Oct 6 (Reuters) – New York Mayor Eric Adams this weekend visits the Darien Gap, a treacherous rainforest traversed by thousands of mostly South American migrants a month, to try to dissuade them from coming as U.S. cities like his own struggle to accommodate them.
His unusual trip to Mexico, Ecuador and Colombia underscores the criticism that he and other Democratic city and state leaders have voiced for the immigration policies of their fellow Democrat, President Joe Biden.
“Our hearts are endless, but our resources are not,” Adams said at a press conference during a stop in Puebla in central Mexico. “They deserve a more dignified environment than we are able to give.”
That New York City’s mayor has traveled thousands of miles to make his case highlights how the latest wave of migrants is reshaping the immigration debate among some Democratic leaders.
Republican governors near the border have been fiercely critical of Biden’s border policies. Texas Governor Greg Abbott has been busing thousands of migrants north to New York, Chicago and other Democratic-controlled cities.
But in recent months, Adams and some other Democrats have said their cities far from the southern border are now also being strained by a surge of new arrivals, many of whom are fleeing violence and economic distress in Venezuela.
Illinois Governor J.B. Pritzker, a Democrat, called the influx “untenable” in a letter to Biden on Monday, while the mayor of Chicago, Brandon Johnson, also a Democrat, said this week he planned to visit the U.S.-Mexico border after more than 17,000 migrants had arrived in the city since last year.
Immigration will likely be a campaign theme in the U.S. 2024 presidential race with a 54% majority of Americans agreeing with the statement that “immigration is making life harder for native-born Americans,” a September Reuters/Ipsos poll found.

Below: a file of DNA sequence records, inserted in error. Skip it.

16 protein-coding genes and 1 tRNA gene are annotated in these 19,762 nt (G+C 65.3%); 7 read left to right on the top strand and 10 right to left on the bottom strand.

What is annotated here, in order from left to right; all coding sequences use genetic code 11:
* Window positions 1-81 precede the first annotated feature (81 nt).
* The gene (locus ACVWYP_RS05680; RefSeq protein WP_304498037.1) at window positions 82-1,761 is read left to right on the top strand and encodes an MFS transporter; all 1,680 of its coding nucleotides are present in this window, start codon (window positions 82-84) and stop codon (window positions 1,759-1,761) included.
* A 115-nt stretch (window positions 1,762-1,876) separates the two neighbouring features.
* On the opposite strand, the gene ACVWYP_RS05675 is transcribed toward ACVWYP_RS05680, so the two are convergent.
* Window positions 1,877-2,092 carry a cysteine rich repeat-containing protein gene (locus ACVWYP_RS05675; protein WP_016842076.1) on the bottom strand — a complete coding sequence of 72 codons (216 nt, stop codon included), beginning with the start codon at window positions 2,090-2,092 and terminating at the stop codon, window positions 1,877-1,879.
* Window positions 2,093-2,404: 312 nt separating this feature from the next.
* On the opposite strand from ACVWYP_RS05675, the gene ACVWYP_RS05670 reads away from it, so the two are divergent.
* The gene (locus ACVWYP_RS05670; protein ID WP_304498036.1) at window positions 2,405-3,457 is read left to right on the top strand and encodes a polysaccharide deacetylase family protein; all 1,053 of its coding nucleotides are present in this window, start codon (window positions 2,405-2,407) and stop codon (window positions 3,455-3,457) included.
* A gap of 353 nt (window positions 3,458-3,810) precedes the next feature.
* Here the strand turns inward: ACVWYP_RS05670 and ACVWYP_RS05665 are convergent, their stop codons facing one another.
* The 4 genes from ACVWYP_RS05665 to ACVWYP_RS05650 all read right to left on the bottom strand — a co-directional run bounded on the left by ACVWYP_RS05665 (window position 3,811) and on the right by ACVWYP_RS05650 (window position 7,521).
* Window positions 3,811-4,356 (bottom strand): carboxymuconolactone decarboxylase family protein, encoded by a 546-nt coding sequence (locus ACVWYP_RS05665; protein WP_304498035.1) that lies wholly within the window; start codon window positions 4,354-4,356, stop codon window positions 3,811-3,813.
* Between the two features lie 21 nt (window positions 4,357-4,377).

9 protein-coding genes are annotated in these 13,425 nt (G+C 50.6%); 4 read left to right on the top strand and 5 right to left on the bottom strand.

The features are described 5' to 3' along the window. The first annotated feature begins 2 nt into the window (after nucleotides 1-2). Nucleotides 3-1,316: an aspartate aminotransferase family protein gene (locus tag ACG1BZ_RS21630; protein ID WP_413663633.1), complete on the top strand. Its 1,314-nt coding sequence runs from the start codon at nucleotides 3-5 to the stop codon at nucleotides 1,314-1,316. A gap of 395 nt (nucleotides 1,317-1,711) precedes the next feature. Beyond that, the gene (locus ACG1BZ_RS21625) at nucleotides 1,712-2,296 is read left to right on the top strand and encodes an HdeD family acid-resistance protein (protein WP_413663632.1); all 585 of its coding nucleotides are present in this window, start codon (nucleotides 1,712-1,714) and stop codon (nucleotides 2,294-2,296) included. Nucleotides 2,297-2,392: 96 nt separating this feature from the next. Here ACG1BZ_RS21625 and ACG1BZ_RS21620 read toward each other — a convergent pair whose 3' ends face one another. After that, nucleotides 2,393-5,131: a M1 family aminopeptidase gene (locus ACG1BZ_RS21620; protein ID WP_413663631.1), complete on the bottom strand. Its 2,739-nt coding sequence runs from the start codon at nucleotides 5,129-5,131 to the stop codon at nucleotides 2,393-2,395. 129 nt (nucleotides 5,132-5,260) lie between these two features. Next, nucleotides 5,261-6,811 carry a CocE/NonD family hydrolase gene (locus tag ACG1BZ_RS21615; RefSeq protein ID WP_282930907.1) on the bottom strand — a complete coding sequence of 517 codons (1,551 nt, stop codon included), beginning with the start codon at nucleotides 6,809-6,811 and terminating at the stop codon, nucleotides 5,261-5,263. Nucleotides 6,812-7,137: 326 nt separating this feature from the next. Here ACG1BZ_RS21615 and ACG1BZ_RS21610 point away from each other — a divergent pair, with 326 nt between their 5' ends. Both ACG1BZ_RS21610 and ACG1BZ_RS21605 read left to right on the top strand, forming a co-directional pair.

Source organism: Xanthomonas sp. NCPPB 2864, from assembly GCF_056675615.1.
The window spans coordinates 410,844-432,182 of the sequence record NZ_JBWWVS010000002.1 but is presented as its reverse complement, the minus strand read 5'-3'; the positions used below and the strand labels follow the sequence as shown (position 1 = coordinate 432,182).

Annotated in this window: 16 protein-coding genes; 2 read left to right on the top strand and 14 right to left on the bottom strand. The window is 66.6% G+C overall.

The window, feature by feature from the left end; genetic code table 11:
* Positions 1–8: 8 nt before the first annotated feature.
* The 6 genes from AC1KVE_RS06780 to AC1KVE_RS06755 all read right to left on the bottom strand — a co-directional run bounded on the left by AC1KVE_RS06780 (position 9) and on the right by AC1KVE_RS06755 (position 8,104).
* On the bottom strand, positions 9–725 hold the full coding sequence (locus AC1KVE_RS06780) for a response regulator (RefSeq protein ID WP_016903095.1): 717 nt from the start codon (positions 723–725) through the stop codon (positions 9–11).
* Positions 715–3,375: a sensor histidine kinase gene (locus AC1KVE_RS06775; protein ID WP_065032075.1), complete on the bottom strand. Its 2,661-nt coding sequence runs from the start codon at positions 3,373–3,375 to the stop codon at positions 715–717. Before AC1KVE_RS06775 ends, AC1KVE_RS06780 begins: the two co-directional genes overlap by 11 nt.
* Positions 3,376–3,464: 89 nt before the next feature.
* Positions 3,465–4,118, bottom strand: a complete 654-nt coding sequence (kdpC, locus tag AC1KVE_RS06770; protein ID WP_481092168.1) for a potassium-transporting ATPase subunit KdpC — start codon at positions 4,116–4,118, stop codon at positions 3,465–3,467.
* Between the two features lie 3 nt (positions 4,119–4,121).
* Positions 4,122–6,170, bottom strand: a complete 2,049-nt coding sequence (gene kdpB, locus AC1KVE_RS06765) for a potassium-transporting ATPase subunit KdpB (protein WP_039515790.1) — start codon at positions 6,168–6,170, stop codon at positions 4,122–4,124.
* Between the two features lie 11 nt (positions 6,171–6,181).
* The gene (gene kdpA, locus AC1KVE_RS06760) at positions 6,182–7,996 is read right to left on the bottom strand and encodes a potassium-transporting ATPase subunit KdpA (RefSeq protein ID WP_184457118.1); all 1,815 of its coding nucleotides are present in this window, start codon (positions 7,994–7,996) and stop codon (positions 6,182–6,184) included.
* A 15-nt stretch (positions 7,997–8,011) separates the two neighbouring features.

Some 73% of Republicans and 37% of Democrats surveyed agreed with that statement.
Biden’s administration said on Thursday it will add sections to a wall to reduce the record number of migrant crossings at the U.S.-Mexico border, carrying forward a signature policy of former President Donald Trump, Biden’s predecessor and the frontrunner in the Republican race to challenge him in 2024.
ADAMS SAYS ASYLUM SEEKERS ARE MISLED
Adams has said that many asylum seekers set out for New York in the belief they would receive jobs and rooms in “five-star hotels” upon arrival, led astray by misinformation spread by smugglers and on social media. “We’re saying that is not true.”
The New York Immigration Coalition and other advocacy groups have criticized Adams’ trip as an ineffectual use of time and money when Adams is slashing city budgets, saying New York’s mayor has no influence on international policy and that the city has mismanaged the existing shelter system. They have said his remarks last month that the migrant crisis will “destroy New York City” are inflammatory.
This week, Adams’ office asked a judge to end a decades-old right-to-shelter mandate, which requires New York to provide a place to sleep to anyone who needs one. The city says hundreds of migrants are arriving each day with nowhere to stay.
The effort is opposed by the Legal Aid Society, which advocates for newly arrived migrants seeking shelter.
Joshua Goldfein, a Legal Aid attorney, said it was unclear whether physically traveling to the Darien Gap might help with the crisis in New York City, and there was more the mayor could be doing without leaving his hometown.
Much of the misinformation the mayor has described was being seen by asylum seekers on cellphones, in TikTok videos being shared on WhatsApp. To counter this, the city should be making its own videos in the languages of the migrants traveling north, Goldfein said.
“All three levels of government need to step up here to solve this problem,” Goldfein said: the federal government should be giving people work authorization, and assisting local officials in states and cities to meet new arrivals and help them resettle in less expensive and strained cities. “But they’re all sort of pointing fingers at each other.”
Adams will tour migrant shelters in Ecuador on Friday, and on Saturday he will visit the Darien Gap, a roadless jungle region straddling the Colombia-Panama border that requires several days of dangerous hiking to cross, although it is unclear how far in the mayor will go.
Reporting by Jonathan Allen and Mica Rosenberg in New York; Editing by Paul Thomasch and Howard Goller
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